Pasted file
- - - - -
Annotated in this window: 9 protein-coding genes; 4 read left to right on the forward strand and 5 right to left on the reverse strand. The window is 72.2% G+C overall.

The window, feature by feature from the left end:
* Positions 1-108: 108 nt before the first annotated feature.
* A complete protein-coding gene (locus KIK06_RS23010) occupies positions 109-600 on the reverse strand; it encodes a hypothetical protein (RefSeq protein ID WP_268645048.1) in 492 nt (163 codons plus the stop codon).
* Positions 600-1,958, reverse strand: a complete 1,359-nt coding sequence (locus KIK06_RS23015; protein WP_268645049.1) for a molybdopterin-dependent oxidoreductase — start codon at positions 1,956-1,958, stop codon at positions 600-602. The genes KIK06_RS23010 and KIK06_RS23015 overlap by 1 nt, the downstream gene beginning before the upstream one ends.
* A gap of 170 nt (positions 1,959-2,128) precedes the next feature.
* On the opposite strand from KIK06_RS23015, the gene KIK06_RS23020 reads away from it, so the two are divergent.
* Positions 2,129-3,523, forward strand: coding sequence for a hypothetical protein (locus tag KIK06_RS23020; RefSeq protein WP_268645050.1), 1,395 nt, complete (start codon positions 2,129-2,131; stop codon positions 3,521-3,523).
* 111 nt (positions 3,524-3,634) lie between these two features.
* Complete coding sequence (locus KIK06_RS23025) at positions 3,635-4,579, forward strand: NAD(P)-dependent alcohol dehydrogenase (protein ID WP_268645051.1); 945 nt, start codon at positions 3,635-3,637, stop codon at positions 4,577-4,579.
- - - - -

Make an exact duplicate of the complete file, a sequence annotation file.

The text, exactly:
Annotated in this window: 9 protein-coding genes; 4 read left to right on the forward strand and 5 right to left on the reverse strand. The window is 72.2% G+C overall.

The window, feature by feature from the left end:
* Positions 1-108: 108 nt before the first annotated feature.
* A complete protein-coding gene (locus KIK06_RS23010) occupies positions 109-600 on the reverse strand; it encodes a hypothetical protein (RefSeq protein ID WP_268645048.1) in 492 nt (163 codons plus the stop codon).
* Positions 600-1,958, reverse strand: a complete 1,359-nt coding sequence (locus KIK06_RS23015; protein WP_268645049.1) for a molybdopterin-dependent oxidoreductase — start codon at positions 1,956-1,958, stop codon at positions 600-602. The genes KIK06_RS23010 and KIK06_RS23015 overlap by 1 nt, the downstream gene beginning before the upstream one ends.
* A gap of 170 nt (positions 1,959-2,128) precedes the next feature.
* On the opposite strand from KIK06_RS23015, the gene KIK06_RS23020 reads away from it, so the two are divergent.
* Positions 2,129-3,523, forward strand: coding sequence for a hypothetical protein (locus tag KIK06_RS23020; RefSeq protein WP_268645050.1), 1,395 nt, complete (start codon positions 2,129-2,131; stop codon positions 3,521-3,523).
* 111 nt (positions 3,524-3,634) lie between these two features.
* Complete coding sequence (locus KIK06_RS23025) at positions 3,635-4,579, forward strand: NAD(P)-dependent alcohol dehydrogenase (protein ID WP_268645051.1); 945 nt, start codon at positions 3,635-3,637, stop codon at positions 4,577-4,579.